Reponding to Online Criticism
The Bencher—Nov/Dec 2021
By John P. Ratnaswamy, Esquire
As many of us spend more of our lives online, one subject that can arise with more frequency for lawyers is whether, when, or how a lawyer can or should respond to online criticism from a current or former client, particularly when the lawyer believes the criticism is false or misleading. That subject has led to numerous ethics opinions and some reported attorney discipline cases. See, e.g., In Re Conroy, 368 Or. 349 (Or. July 15, 2021) (attorney publicly reprimanded based on finding of violation of Oregon confidentiality rule in attorney’s response to a former client’s negative online review).
Earlier this year, the American Bar Association’s (ABA’s) Standing Committee on Ethics and Professional Responsibility issued Formal Opinion No. 496, “Responding to Online Criticism” (Jan. 13, 2021). The ABA Standing Committee applied ABA Model Rule of Professional Conduct 1.6 (“Confidentiality of Information”). The committee concluded that (1) Model Rule 1.6(a) prohibits lawyers from disclosing information relating to a client’s representation or information that could reasonably lead to the discovery of confidential information by another, absent the client’s informed consent; (2) a negative online review, standing alone, does not meet the requirements of permissible disclosure in self-defense under Model Rule 1.6(b)(5); and (3) even if it did, an online response that discloses information relating to a client’s representation or information that could reasonably lead to the discovery of confidential information would exceed any disclosure permitted under the Model Rule. The committee noted its Formal Opinion No. 480, “Confidentiality Obligations for Lawyer Blogging and Other Public Commentary” (2018), which concluded that a lawyer, in public commentary, may not reveal information relating to a representation, including even information contained in a public record, unless authorized by a provision of the Model Rules.
Not all authorities and commentators share the same perspective on this subject. The committee, in Formal Opinion No. 496, discussed or cited many other ethics opinions and state court decisions, most of which reach the same conclusions, but some of which reflect partially different viewpoints. For example, the committee expressed its disagreement with the partially differing conclusion in Colorado Bar Association Opinion 136, “A Lawyer’s Response to a Client’s Online Public Commentary Concerning that Lawyer (2019), while distinguishing a somewhat contrary District of Columbia Ethics Opinion 370, “Social Media I: Marketing and Personal Use” (2016), as involving a confidentiality rule that is significantly different from ABA Model Rule 1.6.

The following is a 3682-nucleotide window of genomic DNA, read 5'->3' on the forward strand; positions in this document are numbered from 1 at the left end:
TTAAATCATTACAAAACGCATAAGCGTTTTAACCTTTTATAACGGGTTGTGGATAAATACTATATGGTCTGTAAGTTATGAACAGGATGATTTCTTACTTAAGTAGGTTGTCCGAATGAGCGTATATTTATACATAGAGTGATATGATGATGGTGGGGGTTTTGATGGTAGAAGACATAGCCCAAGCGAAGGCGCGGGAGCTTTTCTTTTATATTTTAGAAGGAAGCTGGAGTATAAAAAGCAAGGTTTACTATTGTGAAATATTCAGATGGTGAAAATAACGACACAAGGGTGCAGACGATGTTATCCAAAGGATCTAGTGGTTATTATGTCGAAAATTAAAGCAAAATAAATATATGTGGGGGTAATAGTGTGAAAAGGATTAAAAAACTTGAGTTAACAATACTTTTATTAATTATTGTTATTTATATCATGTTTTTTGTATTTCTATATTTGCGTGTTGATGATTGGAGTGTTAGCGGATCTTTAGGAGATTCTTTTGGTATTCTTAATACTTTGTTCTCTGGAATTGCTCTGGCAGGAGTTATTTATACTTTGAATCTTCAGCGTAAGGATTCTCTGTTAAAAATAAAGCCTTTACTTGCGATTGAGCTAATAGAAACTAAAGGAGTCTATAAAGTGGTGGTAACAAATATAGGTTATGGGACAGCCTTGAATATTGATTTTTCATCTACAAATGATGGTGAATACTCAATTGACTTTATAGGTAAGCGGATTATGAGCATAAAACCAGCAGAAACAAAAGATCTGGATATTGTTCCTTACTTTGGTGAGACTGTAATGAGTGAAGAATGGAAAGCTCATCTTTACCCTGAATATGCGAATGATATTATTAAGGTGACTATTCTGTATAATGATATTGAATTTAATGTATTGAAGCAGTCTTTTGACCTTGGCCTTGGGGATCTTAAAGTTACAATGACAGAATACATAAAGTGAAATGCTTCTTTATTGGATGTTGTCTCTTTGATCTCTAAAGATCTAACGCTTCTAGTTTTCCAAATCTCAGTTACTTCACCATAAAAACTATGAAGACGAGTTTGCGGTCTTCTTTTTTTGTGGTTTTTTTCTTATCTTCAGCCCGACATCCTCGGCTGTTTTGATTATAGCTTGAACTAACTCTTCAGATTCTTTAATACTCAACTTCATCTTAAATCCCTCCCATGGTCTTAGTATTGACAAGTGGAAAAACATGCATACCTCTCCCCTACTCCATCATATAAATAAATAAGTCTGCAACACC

The committee also offered its perspectives on best practices for lawyers facing negative online reviews. In brief, the committee suggested that a lawyer should consider (1) requesting that the hosting website remove the review (especially if the review is not from a current or former client); (2) not responding, for practical reasons; (3) attempting to address the current or former client’s concerns in a private manner, if feasible; (4) posting that the review is not from a current or former client, when that is the situation; or (5) posting that professional considerations preclude the lawyer from responding.
There appears to be a consensus that, if a lawyer is going to respond, he or she must comply with the applicable rules and should exercise caution. See, e.g., Los Angeles County Bar Association Professional Responsibility and Ethics Committee Opinion No. 525, “Ethical Duties of Lawyers in Connection with Adverse Comments Published by a Former Client” (2012), which concludes that a lawyer may respond if the rebuttal (1) does not disclose any confidential information, (2) does not injure the client in any matter involving the prior representation, and (3) is proportionate and restrained.
John Ratnaswamy, Esquire, is the founder of The Law Office of John Ratnaswamy, LLC, in Chicago, Illinois. He is an adjunct professor of legal ethics at the Northwestern University School of Law. He is a former member of the American Bar Association’s (ABA’s) Standing Committee on Ethics and Professional Responsibility and is the current chair of the ABA Solo, Small Firm, and General Practice Division’s Committee on Ethics and Professional Responsibility. This column should not be understood to represent the views of any of those entities or Ratnaswamy’s or the firm’s current or former clients.